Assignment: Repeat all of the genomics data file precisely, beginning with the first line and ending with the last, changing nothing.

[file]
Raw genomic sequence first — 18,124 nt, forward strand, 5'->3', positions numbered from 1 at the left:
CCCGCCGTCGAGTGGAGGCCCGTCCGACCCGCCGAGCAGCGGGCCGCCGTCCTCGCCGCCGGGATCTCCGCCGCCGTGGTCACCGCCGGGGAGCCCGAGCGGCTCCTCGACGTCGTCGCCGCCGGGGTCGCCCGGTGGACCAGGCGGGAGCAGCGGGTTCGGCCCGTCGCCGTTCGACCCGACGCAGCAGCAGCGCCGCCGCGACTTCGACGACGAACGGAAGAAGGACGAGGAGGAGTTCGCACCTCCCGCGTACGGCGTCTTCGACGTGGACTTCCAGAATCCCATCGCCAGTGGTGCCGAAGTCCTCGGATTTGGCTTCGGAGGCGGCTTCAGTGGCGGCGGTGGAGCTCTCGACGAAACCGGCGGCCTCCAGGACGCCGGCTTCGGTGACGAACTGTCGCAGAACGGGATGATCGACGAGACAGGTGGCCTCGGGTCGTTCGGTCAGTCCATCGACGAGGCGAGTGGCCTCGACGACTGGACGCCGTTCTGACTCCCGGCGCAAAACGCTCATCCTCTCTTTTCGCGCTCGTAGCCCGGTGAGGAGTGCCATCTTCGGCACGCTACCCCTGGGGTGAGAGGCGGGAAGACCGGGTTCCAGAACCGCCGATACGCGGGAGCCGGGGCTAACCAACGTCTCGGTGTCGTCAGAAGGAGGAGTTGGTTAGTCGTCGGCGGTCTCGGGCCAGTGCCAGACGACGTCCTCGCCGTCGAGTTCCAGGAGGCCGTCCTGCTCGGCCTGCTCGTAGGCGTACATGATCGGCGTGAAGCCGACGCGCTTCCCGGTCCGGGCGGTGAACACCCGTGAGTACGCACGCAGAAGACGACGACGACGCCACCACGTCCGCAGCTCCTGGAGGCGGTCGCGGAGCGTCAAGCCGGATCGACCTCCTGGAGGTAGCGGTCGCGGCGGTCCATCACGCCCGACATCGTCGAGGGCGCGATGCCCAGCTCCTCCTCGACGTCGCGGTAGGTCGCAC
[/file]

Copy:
Raw genomic sequence first — 18,124 nt, forward strand, 5'->3', positions numbered from 1 at the left:
CCCGCCGTCGAGTGGAGGCCCGTCCGACCCGCCGAGCAGCGGGCCGCCGTCCTCGCCGCCGGGATCTCCGCCGCCGTGGTCACCGCCGGGGAGCCCGAGCGGCTCCTCGACGTCGTCGCCGCCGGGGTCGCCCGGTGGACCAGGCGGGAGCAGCGGGTTCGGCCCGTCGCCGTTCGACCCGACGCAGCAGCAGCGCCGCCGCGACTTCGACGACGAACGGAAGAAGGACGAGGAGGAGTTCGCACCTCCCGCGTACGGCGTCTTCGACGTGGACTTCCAGAATCCCATCGCCAGTGGTGCCGAAGTCCTCGGATTTGGCTTCGGAGGCGGCTTCAGTGGCGGCGGTGGAGCTCTCGACGAAACCGGCGGCCTCCAGGACGCCGGCTTCGGTGACGAACTGTCGCAGAACGGGATGATCGACGAGACAGGTGGCCTCGGGTCGTTCGGTCAGTCCATCGACGAGGCGAGTGGCCTCGACGACTGGACGCCGTTCTGACTCCCGGCGCAAAACGCTCATCCTCTCTTTTCGCGCTCGTAGCCCGGTGAGGAGTGCCATCTTCGGCACGCTACCCCTGGGGTGAGAGGCGGGAAGACCGGGTTCCAGAACCGCCGATACGCGGGAGCCGGGGCTAACCAACGTCTCGGTGTCGTCAGAAGGAGGAGTTGGTTAGTCGTCGGCGGTCTCGGGCCAGTGCCAGACGACGTCCTCGCCGTCGAGTTCCAGGAGGCCGTCCTGCTCGGCCTGCTCGTAGGCGTACATGATCGGCGTGAAGCCGACGCGCTTCCCGGTCCGGGCGGTGAACACCCGTGAGTACGCACGCAGAAGACGACGACGACGCCACCACGTCCGCAGCTCCTGGAGGCGGTCGCGGAGCGTCAAGCCGGATCGACCTCCTGGAGGTAGCGGTCGCGGCGGTCCATCACGCCCGACATCGTCGAGGGCGCGATGCCCAGCTCCTCCTCGACGTCGCGGTAGGTCGCAC